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St David's Day

  • Published
  • By Natalie Benge
  • 48th Fighter Wing community relations adviser
March 1 you will find the Welsh nation in a festive mood as they celebrate St. David's Day. But who was St. David and why is he so important to the Welsh?

St. David, or Dewi Saint as he is known in the Welsh language, is the patron saint of Wales. He was a Celtic monk, abbot and bishop who lived in the 6th century. During his life he was archbishop of Wales. He was one of the many early saints that helped spread Christianity among the pagan Celtic tribes of western Britain.

Some of the details surrounding his life are sketchy as the first manuscripts written about him were produced 500 years after his death.

Dewi was a very gentle and kind person who lived a frugal life. It is claimed he survived on a diet of bread and watercress, and despite this meagre diet, he was reported to be tall and strong.

Dewi is said to be of royal lineage. His father, Sant, was the son of Ceredig, who was prince of Ceredigion, a region in Southwest Wales. His mother, Non, was the daughter of a local chieftain. Legend has it Non was also the niece of King Arthur.

Dewi was born near Capel Non, Non's Chapel, on the coast near the present city of St. David. Little is known about his early life, and he is thought to have been educated in a monastery called Hen Fynyw by the blind monk Paulinus. Dewi stayed at the monastery for years before embarking on his missionary travels with a group of followers.

Dewi travelled far on his missionary journeys throughout Wales, where he established several churches. He also travelled to the Southwest of England and across the channel to Brittany and Ireland.

Two of his friends, Saints Padarn and Teilo, often accompanied him on his journeys and once even completed a pilgrimage to Jerusalem to meet the Patriarch.

Dewi is sometimes known in Welsh as "Dewi Ddyfrwr," David the Water Drinker, and, indeed, water was an important part of his life. He is said to have drank nothing else. Sometimes, as a self-imposed penance, he would stand up to his neck in a lake of cold water, reciting Scripture.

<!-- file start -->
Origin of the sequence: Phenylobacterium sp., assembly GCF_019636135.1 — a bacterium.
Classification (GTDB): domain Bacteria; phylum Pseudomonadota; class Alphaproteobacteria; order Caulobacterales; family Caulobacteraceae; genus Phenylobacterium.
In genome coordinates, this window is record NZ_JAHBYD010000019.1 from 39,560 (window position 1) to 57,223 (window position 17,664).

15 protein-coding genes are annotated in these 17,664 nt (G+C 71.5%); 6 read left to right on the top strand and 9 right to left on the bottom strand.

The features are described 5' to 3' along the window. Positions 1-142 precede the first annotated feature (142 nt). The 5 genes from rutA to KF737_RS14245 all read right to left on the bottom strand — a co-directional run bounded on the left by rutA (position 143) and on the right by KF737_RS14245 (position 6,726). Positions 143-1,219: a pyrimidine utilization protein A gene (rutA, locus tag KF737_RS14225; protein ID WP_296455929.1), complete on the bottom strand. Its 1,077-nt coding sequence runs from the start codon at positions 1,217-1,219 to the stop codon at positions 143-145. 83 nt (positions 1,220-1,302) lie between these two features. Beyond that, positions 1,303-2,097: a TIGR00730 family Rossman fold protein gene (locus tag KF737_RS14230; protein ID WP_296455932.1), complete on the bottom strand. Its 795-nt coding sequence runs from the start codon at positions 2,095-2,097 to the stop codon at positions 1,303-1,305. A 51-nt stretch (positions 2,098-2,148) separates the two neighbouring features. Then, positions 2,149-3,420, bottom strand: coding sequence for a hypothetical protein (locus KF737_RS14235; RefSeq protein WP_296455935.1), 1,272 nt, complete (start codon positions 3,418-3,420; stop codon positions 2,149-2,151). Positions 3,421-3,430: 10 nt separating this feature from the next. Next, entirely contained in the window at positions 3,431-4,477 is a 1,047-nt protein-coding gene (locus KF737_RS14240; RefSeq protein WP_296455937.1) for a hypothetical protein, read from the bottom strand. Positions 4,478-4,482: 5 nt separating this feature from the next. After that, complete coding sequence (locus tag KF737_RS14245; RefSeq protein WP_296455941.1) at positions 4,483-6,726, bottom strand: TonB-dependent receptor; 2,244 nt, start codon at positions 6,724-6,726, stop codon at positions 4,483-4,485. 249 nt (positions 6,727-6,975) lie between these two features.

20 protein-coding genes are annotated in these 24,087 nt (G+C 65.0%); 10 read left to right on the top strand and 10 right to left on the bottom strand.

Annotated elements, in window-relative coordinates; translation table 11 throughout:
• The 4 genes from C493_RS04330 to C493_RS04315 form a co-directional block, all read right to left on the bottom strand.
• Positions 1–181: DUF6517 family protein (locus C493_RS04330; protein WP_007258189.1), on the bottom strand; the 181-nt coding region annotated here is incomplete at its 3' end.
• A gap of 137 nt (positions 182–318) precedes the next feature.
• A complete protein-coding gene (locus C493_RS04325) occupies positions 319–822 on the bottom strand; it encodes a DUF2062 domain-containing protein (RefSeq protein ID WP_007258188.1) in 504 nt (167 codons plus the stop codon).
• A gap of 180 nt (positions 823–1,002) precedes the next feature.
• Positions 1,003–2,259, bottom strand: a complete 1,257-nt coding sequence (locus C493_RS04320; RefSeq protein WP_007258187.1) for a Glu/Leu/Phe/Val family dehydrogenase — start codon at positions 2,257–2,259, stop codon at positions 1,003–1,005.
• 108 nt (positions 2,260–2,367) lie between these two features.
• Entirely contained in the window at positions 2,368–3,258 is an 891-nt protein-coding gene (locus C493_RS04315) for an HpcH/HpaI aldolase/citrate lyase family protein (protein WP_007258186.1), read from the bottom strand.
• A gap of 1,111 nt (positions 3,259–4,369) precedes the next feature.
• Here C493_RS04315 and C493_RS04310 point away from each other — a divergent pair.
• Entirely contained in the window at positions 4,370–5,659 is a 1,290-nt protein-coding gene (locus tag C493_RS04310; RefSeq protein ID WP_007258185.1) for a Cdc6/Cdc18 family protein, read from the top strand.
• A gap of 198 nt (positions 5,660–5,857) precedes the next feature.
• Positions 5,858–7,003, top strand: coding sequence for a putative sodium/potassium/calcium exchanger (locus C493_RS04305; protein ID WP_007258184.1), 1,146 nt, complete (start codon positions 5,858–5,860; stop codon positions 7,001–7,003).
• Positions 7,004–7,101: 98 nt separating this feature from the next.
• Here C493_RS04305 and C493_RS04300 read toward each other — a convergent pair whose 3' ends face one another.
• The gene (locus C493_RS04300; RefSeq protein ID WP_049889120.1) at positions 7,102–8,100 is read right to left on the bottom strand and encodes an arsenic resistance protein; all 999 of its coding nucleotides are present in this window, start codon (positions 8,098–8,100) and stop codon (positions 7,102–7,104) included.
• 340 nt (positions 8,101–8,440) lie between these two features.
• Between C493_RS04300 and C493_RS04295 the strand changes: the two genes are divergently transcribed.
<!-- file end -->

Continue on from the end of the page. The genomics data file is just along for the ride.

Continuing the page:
He founded a monastery at Glyn Rhosyn, Rose Vale, on the banks of the small river Alun where the Cathedral City of St. David stands today. The Monastic brotherhood Dewi founded was strict. Besides prayer and celebrating masses, the brothers all had to work hard. They got up very early in the morning for prayers and afterwards worked to maintain life at the monastery, cultivating the land by pulling the plough by hand. Many crafts were followed. Bee keeping in particular was very popular as the monks had to keep themselves fed as well as the many pilgrims and travellers that visited for lodgings at the monastery. They also set about to feed and cloth the poor and needy in their neighbourhood.

It is claimed Dewi lived for over 100 years and died approximately 589.

Dewi's body was buried in the grounds of his own monastery, where the Cathedral of St. David now stands. After his death, his influence spread rapidly far and wide, firstly through Britain along what was left of the Roman roads, and by sea to Cornwall and Brittany.

U.S. links with Wales

Six facts linking Wales with the U.S: 

1. A Welsh-American invented the first automobile.
2. A Welshman co-founded the New York Times.
3. Welshmen may have settled America before Columbus.
4. America may have taken its name from a Welshman.
5. Welshmen founded three of the world's leading universities, including Yale and Brown University in Rhode Island.
6. Murray the Hump, who was Welsh, was Al Capone's Chief lieutenant, one of the most noterious U.S. criminals.

( Information courtesy of

British American medieval banquet

The British American Committee presents a once in a lifetime opportunity to dine at the Great Hall, Kings College, Cambridge on April 14. Tickets for the medieval banquet will be on sale soon.

For more information on living in Britain call Natalie Benge, Community Relations Adviser, at 226-3145, or email